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Adjective Word Order

VR143

VR143

Hi 

also cuando mi perro murió, cuando murió mi perro

you advise both are ok but some like the verb next to the adverb

 

what about this…

debemos mantener nuestros escritorios ordenados , i wrote this

but ordenados nuestros escritorios  keeps coming up,

 

ordenado , tidy , i think is an adjective , so why does this swap to go after verb ?

confused i am ..

please help again , thanks 

Liss-Rocket-Languages-Tutor

Liss-Rocket-Languages-Tutor

¡Hola VR143!

(I've split this question out from the previous thread just to help other users to find it more easily.)

Thanks for your question! This is another example of how word order can be more flexible in Spanish than in English: both of these sentences are correct, and both can be used to mean “(We) must keep our desks organized / tidy”:

1. Debemos mantener nuestros escritorios ordenados.
2. Debemos mantener ordenados nuestros escritorios.

The difference between them is that Sentence #1 would simply be the most common/natural way to say “(We) must keep our desks organized,” while Sentence #2 would be a way of emphasizing that the desks should be organized - as opposed to something else (e.g. "No no, we must keep our desks organized, not polished"). We get that emphasis because the adjective ordenados “organized” directly follows the verb mantener “to keep.”

I hope that this has helped to clear this up! Do let me know if you still have any questions!

Saludos,

Liss

VR143

VR143

Here i go again Liss,

 after reading cuando mi perro murió could also be 

cuando murió mi perro,    verb - adverb hug each other ,

is it same scenario for --- el mismo día que murió el padre de Gabriel.

I not sure , but i dont think que is an adverb so why does the verb go next to que?

thanks

 

Liss-Rocket-Languages-Tutor

Liss-Rocket-Languages-Tutor

¡Hola VR143!

This is another great example of the flexibility of Spanish word order!

When you say a sentence like Llegamos el mismo día que murió el padre de Gabriel “(We) arrived on the same day that Gabriel's father died,” you have the option of following the relative pronoun que “that” directly with the verb (i.e. que murió el padre) or with the subject (i.e. que el padre murió). Both are fine, but putting the verb first gives it a bit more of a natural-sounding flow.

The reason why this happens here is because we have a relative pronoun (que) starting a new clause (que murió el padre de Gabriel) and it's common for the verb to come directly after the relative pronoun in instances like these. 

In fact, now that you mention it, this is tied to a better explanation of what's happening in the previous sentence we discussed: Estuve muy triste cuando murió mi perro “I was very sad when my dog died.” Here, cuando (which is what's called either a "conjunctive adverb" or an “adverbial conjunction” at this point) is beginning a new clause as well: cuando murió mi perro. So a better, more universal rule of thumb for us to set out is that the verb can often come after words that begin new clauses like these.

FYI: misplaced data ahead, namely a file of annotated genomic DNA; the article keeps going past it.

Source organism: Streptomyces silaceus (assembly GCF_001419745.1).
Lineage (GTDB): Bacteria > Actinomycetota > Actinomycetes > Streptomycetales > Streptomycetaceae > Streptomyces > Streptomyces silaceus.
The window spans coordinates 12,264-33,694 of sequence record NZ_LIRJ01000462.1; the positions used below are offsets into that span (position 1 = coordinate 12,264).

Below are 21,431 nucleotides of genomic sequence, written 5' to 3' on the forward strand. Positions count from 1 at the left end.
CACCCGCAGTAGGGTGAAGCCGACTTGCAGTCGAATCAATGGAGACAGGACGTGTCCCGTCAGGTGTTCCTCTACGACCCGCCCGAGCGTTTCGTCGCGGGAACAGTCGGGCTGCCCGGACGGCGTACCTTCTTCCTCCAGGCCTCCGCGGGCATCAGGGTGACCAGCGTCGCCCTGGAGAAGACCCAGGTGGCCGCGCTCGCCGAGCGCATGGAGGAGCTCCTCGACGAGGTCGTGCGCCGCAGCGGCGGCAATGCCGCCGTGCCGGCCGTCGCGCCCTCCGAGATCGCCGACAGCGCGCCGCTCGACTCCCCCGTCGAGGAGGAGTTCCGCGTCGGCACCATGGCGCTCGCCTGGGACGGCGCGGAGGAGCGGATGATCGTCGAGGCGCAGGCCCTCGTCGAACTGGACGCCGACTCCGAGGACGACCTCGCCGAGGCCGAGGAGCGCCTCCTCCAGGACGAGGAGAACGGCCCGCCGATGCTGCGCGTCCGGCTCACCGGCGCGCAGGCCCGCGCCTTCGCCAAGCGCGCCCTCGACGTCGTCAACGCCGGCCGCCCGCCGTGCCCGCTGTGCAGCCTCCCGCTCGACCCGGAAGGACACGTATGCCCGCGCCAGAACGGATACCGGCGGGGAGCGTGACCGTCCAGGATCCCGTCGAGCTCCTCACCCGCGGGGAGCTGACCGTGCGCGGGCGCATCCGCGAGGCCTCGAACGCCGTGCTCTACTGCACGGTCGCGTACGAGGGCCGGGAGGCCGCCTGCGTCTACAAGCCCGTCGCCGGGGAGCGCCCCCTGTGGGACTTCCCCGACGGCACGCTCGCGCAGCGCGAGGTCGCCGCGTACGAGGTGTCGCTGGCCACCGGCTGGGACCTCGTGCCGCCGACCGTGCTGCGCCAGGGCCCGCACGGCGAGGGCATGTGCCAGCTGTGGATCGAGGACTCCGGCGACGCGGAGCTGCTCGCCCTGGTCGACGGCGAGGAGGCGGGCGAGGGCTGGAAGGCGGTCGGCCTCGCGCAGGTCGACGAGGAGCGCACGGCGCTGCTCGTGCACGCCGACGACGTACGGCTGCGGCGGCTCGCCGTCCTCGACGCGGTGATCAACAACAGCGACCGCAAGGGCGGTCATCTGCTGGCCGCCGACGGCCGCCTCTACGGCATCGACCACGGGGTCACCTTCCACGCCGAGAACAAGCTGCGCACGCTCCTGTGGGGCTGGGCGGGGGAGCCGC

(However, it is still true to say that the verb likes to stay close to the adverb - you can see better examples of that in phrases like Siempre dice el profesor que … “The teacher always says that …”).

I hope that has been helpful, and I also hope that I haven't made it too confusing! :) 

Sometimes when we get right down to the linguistic reasoning behind things, it can make everything a bit more confusing than it needs to be. So it might be easier to simply remember that the verb might come before the subject in some places in Spanish, but things are flexible and you don't need to worry about following that sort of style if you don't want to!

Saludos,

Liss

VR143

VR143

Hi ,

lesson 13.2 

tal vez no entiende la importancia de la amistad .

I know there is a series of lessons coming up on subjunctive which i am starting to learn, and in most of my books they say -tal vez -it requires the use of subjunctive so should it be entienda or are there other rules for tal vez.

 

also just another little thing i dont understand

 

qué color me gusta más 

la pintura que más me gusta 

 

both end in i like the most but why one before and one after 

 

thanks..

 

Liss-Rocket-Languages-Tutor

Liss-Rocket-Languages-Tutor

¡Hola VR143!

Tal vez “maybe” is a bit tricky because sometimes it is used with the subjunctive, and sometimes it's not. It all depends on how much doubt/uncertainty you want to show. We have a full explanation on this in the section titled “Subjunctive... Sometimes” in Level 3's Lesson 16.5: The Subjunctive Revisited. If you're just starting out on the subjunctive now, I would recommend working through the introductory lessons on the subjunctive first, so that you really have a handle on this mood and when it's used, before coming back to the question of tal vez “maybe.” That will help you better understand why tal vez can use two different moods, and when that's possible.

As for the word order in the two phrases you mentioned, it works the same way as with “what color pleases me most” and “the painting that most pleases me” in English. The position of “most” (and so más in Spanish) is flexible here. You could just as well say “what color most pleases me” or “the painting that pleases me most”; it doesn't amount to any real difference in meaning.

I hope that this is helpful!

Saludos,

Liss

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